The University of Maryland research aircraft returned from Virginia
yesterday afternoon after completing several successful research
flights (RF-14 through RF-18) based out of Richmond, VA (RIC). The
first four flights focused on air quality over the RIC area and
Virginia Science Museum (VSM) profiler/RASS evaluation, while the last
flight investigated westerly transport to VA and MD.
Spiral locations and heights are detailed in the research flight summary for 2001.
A brief summary of preliminary results follows:
The RF-14 Tuesday 06/19 AM flight was a ferry from MD to RIC, performing profiles near Fort Meade, MD (FME) and Virginia Science Museum (VSM) profiler/RASS locations as well as upwind of the RIC metropolitan area. The planetary boundary layer (PBL) was very tightly capped under a particularly strong high-pressure ridge, and characterized by moderate haze with 16 Km visibility under clear skies. Ozone was moderate throughout the PBL and lower troposphere at 60-75 ppbv. All instruments performed nominally.
The RF-15 Tuesday 06/19 PM flight was designed to evaluate input of the RIC urban/transport corridor to in situ ozone/haze production downwind of the urban area. PBL haze had increased limiting visibility to around 10 Km under clear skies with high cirrus to the SW. Highest ozone observed was 105 ppbv uniformly through 250-1250 m MSL over New Kent County airport (W96) northeast of Richmond, VA under a strong subsidence inversion. All instruments performed nominally.
The RF-16 Wednesday 06/20 AM flight covered upwind of RIC, characterizing any "regional load" coming into the RIC area through synpotic-scale transport from locales upwind. The fine weather continued with moderate PBL haze (visibility 10-16 Km) under clear skies. Under the prevailing conditions of weak southwesterly flow at the lower levels some elevated remnant ozone (85-95 ppbv) was observed SW of RIC at 600-1200 m MSL at all profile locations. All instruments performed nominally.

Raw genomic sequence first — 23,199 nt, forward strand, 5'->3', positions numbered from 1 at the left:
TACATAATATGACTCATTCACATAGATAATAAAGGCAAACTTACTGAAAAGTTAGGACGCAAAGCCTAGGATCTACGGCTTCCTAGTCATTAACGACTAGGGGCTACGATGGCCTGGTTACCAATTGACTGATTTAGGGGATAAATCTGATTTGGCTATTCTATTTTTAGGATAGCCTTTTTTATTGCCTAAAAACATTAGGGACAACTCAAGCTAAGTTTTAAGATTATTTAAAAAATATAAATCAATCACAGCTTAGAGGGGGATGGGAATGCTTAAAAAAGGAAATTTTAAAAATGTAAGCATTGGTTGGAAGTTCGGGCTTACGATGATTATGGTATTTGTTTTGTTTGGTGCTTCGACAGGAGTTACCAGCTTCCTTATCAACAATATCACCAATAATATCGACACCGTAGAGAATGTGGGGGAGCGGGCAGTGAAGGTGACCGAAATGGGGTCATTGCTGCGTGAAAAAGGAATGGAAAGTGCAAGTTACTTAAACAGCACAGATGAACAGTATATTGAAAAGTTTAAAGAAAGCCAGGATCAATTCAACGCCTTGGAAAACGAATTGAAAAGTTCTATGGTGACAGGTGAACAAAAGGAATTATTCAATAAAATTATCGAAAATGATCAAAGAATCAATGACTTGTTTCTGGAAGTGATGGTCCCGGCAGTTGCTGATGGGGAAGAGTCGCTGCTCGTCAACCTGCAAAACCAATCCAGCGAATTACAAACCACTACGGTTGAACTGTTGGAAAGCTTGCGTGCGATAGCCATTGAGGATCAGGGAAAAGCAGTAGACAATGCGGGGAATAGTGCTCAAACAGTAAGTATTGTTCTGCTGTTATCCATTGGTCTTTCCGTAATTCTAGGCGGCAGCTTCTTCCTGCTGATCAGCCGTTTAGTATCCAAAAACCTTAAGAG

The RF-17 Wednesday 06/20 PM flight was identical in design to RF-15. The ridge strength had weakened somewhat resulting in greater PBL heights than 06/19, and the higher moisture content led to some scattered fair-weather cumulus clouds filling in over the RIC area, some showing vertical development. Relative to the AM flight, profiles downwind of RIC with ozone around 100 ppbv at 300-1800 m MSL showed some evidence of in situ ozone production across the urban corridor. All instruments performed nominally.
Forecast unsettled conditions including active convection for later in the day, effectively terminated the research deployment at RIC for this event. Regional westerly-southwesterly transport to Virginia and Maryland was investigated on RF-18 Thursday 06/21 AM, an extended ferry back from RIC to home base at College Park, MD. No substantial remnnant ozone or precursor input was observed during the flight with ozone ranging from 55-70 ppbv through the altitude range studied. All instruments performed nominally. Conditions over the Baltimore-Washington corridor deteriorated rapidly during the early afternoon, and the promise of severe weather terminated aircraft operations for this episode. Over the region many 8-hour surface NAAQS ozone violations were recorded during the three days of aircraft operations, mostly in Northern Virginia and suburban Maryland downwind of the Baltimore-Washington urban corridor.
More detailed preliminary results are available from the Principal Investigator upon request.
The weekend and early next week looks quiet with respect to any significant ozone/haze episodes. However, with June 21 marking the "official" start of summer we are ready for anything. Check back early next week for an update.